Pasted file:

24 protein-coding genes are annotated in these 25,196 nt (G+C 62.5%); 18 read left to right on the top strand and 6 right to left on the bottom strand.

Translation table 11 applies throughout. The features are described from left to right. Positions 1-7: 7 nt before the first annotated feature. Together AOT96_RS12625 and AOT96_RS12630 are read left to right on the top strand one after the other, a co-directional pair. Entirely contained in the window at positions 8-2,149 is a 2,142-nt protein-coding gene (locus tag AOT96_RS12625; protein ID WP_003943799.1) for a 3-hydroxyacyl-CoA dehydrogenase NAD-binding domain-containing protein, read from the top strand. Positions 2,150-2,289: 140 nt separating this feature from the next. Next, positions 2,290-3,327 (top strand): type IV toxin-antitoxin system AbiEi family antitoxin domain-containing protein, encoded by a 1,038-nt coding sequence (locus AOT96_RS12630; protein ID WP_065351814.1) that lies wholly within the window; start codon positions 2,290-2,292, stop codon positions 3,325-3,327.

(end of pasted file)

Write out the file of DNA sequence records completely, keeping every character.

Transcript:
24 protein-coding genes are annotated in these 25,196 nt (G+C 62.5%); 18 read left to right on the top strand and 6 right to left on the bottom strand.

Translation table 11 applies throughout. The features are described from left to right. Positions 1-7: 7 nt before the first annotated feature. Together AOT96_RS12625 and AOT96_RS12630 are read left to right on the top strand one after the other, a co-directional pair. Entirely contained in the window at positions 8-2,149 is a 2,142-nt protein-coding gene (locus tag AOT96_RS12625; protein ID WP_003943799.1) for a 3-hydroxyacyl-CoA dehydrogenase NAD-binding domain-containing protein, read from the top strand. Positions 2,150-2,289: 140 nt separating this feature from the next. Next, positions 2,290-3,327 (top strand): type IV toxin-antitoxin system AbiEi family antitoxin domain-containing protein, encoded by a 1,038-nt coding sequence (locus AOT96_RS12630; protein ID WP_065351814.1) that lies wholly within the window; start codon positions 2,290-2,292, stop codon positions 3,325-3,327.